It’s been hard enough identifying the sustainability opportunities at my company. But it’s even harder getting them implemented. Any suggestions?
Gil: This question’s been troubling me too. We have found that a surprising number of companies — our clients, our competitors’ clients, and companies working on their own — fail to implement measures that have clear benefits and handsome returns investment.
It’s an odd and disturbing observation. We tend to think of businesses as economically rational organizations, designed to make decisions that maximize profit. But organizations are rarely purely rational. How could they be, composed, as they are, or individual people who are themselves only partly rational, only some of the time?
Enough philosophy. Why does money get left on the table, again and again?
We see many reasons, including:
- Habit (“we’ve always done it this way”)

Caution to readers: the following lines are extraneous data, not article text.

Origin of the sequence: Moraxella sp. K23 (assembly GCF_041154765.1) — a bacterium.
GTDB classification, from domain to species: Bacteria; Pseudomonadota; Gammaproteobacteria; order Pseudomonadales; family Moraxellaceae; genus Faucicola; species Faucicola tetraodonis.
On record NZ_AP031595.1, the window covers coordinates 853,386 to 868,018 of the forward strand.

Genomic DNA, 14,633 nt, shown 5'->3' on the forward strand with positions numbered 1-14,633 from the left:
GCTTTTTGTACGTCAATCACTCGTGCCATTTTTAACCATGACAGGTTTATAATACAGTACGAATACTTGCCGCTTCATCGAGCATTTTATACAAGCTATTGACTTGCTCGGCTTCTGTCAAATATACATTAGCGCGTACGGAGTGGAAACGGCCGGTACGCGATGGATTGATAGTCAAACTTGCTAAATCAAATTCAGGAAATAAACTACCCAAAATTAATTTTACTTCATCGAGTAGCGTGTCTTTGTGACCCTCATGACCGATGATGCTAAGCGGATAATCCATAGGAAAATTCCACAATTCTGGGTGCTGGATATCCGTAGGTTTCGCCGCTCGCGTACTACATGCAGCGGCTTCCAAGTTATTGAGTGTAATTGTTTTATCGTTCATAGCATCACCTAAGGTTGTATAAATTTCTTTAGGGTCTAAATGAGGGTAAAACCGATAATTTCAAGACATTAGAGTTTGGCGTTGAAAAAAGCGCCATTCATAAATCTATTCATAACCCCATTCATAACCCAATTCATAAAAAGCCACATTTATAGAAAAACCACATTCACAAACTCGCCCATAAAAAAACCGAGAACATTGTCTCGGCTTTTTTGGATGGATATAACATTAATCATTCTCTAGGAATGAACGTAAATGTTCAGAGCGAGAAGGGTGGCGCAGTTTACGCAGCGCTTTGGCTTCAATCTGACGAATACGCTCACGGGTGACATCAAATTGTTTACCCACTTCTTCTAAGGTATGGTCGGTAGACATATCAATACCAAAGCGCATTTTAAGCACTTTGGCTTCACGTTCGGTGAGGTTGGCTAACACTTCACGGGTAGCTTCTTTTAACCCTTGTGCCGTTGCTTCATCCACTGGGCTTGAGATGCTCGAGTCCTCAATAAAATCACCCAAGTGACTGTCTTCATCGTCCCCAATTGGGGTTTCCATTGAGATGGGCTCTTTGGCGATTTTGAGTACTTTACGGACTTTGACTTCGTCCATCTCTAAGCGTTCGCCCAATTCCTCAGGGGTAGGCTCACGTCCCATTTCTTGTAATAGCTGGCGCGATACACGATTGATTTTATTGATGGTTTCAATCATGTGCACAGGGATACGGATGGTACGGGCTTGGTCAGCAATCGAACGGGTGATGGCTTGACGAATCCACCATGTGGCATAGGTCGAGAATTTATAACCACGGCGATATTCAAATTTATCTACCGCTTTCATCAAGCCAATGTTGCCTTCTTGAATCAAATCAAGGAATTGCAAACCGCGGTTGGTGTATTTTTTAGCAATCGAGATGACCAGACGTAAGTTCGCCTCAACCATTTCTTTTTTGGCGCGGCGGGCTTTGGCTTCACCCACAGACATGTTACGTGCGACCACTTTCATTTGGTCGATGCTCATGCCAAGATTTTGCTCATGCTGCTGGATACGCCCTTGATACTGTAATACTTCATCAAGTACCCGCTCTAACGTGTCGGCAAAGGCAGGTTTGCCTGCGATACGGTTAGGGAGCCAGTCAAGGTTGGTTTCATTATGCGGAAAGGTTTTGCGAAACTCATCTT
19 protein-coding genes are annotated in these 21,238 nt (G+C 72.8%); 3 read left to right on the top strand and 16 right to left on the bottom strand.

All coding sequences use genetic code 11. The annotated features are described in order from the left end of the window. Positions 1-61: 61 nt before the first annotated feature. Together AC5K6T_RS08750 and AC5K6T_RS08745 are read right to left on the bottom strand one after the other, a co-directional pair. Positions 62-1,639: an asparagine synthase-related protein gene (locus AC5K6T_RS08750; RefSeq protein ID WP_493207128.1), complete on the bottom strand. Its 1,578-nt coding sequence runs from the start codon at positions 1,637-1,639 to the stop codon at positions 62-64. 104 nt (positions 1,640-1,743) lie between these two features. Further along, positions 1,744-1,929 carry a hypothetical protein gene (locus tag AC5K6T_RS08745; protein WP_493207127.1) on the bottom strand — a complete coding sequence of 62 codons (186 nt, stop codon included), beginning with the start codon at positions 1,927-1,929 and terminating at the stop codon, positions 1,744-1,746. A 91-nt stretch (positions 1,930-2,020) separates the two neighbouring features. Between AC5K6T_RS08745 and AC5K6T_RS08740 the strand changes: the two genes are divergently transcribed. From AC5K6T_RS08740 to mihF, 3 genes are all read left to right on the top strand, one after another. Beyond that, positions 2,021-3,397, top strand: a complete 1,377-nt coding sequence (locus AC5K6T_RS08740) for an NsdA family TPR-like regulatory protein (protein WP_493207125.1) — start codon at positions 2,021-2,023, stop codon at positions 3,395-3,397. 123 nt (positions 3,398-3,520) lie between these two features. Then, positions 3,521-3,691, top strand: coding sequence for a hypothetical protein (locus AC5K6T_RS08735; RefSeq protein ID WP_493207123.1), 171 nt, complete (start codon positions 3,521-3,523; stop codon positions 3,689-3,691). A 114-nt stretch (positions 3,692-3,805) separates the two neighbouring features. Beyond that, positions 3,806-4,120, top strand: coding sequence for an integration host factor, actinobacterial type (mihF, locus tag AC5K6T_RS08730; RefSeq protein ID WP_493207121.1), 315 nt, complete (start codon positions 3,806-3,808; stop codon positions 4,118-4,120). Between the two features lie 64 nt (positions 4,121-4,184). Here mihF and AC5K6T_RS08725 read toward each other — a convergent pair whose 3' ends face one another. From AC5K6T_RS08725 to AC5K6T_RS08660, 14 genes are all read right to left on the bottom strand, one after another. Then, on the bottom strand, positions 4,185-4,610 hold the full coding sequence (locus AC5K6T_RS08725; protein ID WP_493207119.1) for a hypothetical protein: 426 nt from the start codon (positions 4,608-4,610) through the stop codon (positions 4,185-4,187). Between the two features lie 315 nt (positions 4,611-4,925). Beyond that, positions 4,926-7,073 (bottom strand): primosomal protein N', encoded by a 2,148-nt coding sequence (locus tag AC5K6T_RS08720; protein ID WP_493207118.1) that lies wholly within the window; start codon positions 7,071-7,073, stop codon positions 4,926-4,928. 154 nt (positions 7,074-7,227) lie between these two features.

- Turf (“it’s not my department” — or the variant: “my department would have to make the investment, but Joe’s department would get the payoff”
- Misapplied capital hurdle rates
- Analytical tools that fail to capture full costs and benefits
- The persistent assumption that “we can’t afford it” — even if the ROI is hefty — because “environment costs money”
I could add more barriers to the list, but I’d like to hear from you. What stands in the way of effective implementation at your company? How do you how to overcome these obstacles.
Next month I’ll share the best of your responses, and discuss how to break the implementation logjam. Please either comment here, or send your thoughts to [email protected]
And visit the Ask the Experts archive.